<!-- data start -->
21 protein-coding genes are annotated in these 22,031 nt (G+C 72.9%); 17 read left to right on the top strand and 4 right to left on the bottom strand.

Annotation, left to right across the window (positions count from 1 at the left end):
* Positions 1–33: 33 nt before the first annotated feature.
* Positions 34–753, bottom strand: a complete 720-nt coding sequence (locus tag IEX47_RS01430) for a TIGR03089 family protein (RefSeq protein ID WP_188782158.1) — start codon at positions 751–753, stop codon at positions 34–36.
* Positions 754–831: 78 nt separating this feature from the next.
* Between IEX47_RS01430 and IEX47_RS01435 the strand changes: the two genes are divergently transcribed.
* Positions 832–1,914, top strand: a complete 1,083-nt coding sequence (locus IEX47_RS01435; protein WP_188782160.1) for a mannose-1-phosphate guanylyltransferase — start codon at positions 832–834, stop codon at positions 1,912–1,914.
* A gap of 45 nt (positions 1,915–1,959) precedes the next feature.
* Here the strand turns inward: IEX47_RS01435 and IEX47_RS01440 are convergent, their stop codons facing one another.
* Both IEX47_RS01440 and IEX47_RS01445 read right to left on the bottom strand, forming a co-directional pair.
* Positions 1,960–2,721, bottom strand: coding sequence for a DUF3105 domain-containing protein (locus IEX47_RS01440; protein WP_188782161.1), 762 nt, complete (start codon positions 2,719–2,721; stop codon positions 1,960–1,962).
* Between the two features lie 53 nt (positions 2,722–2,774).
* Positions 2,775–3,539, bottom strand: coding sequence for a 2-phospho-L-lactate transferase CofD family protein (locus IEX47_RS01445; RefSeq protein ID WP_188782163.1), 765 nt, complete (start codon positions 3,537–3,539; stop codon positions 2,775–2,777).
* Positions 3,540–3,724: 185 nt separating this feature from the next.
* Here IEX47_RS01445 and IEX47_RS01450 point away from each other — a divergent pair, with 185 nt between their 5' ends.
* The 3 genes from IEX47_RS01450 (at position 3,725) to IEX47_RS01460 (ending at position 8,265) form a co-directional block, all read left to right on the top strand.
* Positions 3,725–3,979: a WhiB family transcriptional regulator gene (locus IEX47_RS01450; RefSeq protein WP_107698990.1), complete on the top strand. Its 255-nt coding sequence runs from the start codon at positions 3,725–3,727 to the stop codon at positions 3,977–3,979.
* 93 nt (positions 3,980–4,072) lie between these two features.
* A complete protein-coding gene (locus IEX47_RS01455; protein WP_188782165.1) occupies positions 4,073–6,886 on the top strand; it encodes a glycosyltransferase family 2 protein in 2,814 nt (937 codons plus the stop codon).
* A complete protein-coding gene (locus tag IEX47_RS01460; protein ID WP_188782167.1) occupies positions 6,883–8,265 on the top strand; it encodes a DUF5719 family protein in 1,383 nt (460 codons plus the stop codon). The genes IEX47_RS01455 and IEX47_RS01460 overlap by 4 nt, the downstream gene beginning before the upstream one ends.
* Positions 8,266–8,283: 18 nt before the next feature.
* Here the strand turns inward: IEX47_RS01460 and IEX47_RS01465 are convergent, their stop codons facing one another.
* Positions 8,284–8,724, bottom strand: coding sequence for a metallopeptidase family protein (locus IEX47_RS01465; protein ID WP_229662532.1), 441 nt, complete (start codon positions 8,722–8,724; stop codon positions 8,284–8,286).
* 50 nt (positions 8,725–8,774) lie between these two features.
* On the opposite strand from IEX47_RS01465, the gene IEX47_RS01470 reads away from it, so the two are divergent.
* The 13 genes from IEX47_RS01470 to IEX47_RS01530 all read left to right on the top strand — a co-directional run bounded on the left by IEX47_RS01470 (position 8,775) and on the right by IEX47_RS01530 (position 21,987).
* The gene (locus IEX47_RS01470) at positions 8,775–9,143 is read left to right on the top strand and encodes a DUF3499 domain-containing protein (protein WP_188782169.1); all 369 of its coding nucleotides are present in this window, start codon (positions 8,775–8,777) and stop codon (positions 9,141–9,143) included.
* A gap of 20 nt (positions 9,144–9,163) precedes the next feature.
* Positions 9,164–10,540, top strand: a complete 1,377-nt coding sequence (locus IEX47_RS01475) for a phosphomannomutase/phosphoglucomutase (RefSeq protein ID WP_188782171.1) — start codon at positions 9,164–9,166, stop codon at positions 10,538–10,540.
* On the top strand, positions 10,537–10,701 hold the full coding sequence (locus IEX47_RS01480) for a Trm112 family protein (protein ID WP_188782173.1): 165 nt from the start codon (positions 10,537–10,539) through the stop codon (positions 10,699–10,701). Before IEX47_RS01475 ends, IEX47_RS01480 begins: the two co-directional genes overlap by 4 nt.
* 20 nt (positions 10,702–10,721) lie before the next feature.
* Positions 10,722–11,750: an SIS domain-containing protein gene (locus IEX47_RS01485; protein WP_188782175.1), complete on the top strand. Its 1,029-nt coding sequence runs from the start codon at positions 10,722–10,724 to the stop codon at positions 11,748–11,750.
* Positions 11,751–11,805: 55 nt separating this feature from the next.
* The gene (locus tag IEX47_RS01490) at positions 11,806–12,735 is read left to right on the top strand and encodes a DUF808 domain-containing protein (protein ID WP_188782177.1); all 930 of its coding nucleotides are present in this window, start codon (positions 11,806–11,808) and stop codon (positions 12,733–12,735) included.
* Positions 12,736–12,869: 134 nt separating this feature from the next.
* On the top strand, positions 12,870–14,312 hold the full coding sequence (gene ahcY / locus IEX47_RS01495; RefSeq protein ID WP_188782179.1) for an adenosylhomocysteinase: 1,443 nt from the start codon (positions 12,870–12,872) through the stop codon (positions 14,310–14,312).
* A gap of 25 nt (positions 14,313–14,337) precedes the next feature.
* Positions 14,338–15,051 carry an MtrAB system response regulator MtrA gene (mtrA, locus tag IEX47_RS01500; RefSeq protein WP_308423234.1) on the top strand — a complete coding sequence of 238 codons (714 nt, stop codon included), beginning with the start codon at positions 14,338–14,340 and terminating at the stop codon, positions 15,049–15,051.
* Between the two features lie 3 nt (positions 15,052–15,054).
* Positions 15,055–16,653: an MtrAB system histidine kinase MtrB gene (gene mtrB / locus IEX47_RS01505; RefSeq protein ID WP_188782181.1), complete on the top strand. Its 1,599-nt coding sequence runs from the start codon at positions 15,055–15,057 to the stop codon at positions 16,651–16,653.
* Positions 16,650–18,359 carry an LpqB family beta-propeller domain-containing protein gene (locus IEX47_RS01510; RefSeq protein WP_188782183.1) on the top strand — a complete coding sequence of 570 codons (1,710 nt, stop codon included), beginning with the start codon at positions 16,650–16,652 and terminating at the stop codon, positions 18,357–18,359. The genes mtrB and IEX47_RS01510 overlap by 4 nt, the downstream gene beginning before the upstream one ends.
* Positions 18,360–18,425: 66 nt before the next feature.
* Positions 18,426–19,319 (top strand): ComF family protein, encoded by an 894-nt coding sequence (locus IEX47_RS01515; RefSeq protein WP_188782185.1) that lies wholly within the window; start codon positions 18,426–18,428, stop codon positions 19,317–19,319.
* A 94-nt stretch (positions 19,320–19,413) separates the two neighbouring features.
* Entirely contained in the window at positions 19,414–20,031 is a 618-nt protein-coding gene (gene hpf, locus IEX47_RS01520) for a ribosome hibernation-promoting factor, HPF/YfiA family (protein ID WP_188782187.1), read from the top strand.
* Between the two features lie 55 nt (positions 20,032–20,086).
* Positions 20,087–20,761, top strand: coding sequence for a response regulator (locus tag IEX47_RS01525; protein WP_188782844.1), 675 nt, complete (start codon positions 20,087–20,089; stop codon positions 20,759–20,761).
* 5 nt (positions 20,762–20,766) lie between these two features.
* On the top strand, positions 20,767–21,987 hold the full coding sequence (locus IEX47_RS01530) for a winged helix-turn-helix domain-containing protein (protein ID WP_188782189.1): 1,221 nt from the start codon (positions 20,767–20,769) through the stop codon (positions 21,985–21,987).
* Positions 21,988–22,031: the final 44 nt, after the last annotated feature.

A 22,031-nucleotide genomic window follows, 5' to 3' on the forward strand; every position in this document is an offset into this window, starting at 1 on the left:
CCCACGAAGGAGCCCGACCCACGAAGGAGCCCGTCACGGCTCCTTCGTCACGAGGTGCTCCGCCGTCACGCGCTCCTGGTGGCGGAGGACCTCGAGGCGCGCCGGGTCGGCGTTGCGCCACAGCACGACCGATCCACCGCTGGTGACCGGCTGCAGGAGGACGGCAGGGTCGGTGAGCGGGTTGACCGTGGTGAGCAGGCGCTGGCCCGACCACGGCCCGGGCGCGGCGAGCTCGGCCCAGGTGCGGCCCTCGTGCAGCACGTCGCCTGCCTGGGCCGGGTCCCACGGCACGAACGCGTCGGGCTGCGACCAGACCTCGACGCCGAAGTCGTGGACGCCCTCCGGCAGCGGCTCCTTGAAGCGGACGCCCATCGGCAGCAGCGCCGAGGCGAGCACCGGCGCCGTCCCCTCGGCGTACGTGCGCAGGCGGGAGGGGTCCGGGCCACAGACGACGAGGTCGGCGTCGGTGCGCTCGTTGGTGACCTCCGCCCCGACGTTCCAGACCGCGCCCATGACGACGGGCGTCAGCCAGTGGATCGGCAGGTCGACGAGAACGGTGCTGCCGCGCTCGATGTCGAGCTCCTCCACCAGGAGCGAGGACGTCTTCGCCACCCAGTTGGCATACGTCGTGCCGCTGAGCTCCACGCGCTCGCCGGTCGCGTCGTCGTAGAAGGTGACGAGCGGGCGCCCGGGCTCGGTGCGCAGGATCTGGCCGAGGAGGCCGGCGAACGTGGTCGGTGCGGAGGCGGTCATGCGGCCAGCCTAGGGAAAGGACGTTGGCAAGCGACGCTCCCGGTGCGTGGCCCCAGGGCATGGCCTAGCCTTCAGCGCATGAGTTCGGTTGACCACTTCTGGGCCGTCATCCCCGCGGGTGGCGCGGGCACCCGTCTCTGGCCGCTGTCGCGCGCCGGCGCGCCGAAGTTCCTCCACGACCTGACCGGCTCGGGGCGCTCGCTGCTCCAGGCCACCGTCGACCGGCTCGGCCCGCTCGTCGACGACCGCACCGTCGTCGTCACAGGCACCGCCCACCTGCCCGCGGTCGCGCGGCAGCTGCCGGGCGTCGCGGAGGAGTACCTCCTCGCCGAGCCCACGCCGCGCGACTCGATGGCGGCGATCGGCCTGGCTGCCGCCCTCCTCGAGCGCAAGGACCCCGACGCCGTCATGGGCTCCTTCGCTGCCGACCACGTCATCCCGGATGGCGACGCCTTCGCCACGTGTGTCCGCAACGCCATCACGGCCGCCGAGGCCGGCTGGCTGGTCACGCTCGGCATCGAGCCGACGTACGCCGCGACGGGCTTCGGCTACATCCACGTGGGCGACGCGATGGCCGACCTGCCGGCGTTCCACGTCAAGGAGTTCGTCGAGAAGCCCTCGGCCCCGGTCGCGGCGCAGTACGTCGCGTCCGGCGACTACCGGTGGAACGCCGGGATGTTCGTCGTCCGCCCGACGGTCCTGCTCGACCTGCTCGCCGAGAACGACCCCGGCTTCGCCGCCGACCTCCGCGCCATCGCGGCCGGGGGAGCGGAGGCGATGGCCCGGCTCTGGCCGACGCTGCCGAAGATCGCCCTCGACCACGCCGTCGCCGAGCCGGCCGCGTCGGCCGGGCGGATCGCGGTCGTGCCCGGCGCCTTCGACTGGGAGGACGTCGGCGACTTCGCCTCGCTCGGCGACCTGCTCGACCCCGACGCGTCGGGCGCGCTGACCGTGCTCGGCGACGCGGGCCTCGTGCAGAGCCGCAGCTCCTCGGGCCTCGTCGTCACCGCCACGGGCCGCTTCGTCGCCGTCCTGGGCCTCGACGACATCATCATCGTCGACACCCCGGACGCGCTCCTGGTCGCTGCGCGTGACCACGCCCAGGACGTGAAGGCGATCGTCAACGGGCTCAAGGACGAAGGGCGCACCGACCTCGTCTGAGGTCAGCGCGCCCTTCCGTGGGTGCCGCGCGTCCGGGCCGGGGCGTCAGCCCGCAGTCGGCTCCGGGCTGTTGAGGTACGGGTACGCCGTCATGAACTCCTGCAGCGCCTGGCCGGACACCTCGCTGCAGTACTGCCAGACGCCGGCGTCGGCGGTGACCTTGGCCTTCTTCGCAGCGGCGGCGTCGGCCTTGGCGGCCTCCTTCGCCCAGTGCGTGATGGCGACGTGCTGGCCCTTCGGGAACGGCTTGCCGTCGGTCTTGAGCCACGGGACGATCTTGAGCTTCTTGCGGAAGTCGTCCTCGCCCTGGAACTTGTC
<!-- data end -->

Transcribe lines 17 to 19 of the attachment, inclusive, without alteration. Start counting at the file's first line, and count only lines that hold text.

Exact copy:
* Positions 3,725–3,979: a WhiB family transcriptional regulator gene (locus IEX47_RS01450; RefSeq protein WP_107698990.1), complete on the top strand. Its 255-nt coding sequence runs from the start codon at positions 3,725–3,727 to the stop codon at positions 3,977–3,979.
* 93 nt (positions 3,980–4,072) lie between these two features.
* A complete protein-coding gene (locus IEX47_RS01455; protein WP_188782165.1) occupies positions 4,073–6,886 on the top strand; it encodes a glycosyltransferase family 2 protein in 2,814 nt (937 codons plus the stop codon).